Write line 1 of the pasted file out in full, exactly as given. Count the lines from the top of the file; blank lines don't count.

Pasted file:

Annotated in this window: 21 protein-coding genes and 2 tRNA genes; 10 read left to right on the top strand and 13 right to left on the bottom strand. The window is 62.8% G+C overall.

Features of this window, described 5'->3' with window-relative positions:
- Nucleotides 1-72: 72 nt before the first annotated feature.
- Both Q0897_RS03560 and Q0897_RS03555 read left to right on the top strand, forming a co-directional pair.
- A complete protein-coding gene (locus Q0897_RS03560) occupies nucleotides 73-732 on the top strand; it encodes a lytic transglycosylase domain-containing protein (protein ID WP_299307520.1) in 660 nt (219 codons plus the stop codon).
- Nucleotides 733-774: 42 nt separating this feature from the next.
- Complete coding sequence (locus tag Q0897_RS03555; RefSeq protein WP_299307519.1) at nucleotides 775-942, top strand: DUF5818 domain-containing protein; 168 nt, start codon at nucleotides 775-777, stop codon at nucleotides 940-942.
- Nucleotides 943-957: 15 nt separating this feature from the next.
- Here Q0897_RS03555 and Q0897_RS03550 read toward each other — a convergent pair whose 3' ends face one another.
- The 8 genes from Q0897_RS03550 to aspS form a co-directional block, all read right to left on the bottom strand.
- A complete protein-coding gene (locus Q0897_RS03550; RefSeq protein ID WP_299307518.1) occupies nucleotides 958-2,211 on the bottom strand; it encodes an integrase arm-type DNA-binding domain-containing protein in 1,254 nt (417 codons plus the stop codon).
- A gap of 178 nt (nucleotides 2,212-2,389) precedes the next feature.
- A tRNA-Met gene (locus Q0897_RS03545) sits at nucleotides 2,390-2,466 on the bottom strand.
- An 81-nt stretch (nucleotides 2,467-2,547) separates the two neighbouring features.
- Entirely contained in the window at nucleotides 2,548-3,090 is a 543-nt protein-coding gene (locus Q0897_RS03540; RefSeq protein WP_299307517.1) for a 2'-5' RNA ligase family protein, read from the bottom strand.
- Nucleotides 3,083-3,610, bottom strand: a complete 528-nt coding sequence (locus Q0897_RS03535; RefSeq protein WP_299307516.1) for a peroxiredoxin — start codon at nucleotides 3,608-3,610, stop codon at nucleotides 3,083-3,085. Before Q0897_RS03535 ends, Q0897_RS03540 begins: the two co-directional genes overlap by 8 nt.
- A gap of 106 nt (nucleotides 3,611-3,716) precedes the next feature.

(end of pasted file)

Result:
Annotated in this window: 21 protein-coding genes and 2 tRNA genes; 10 read left to right on the top strand and 13 right to left on the bottom strand. The window is 62.8% G+C overall.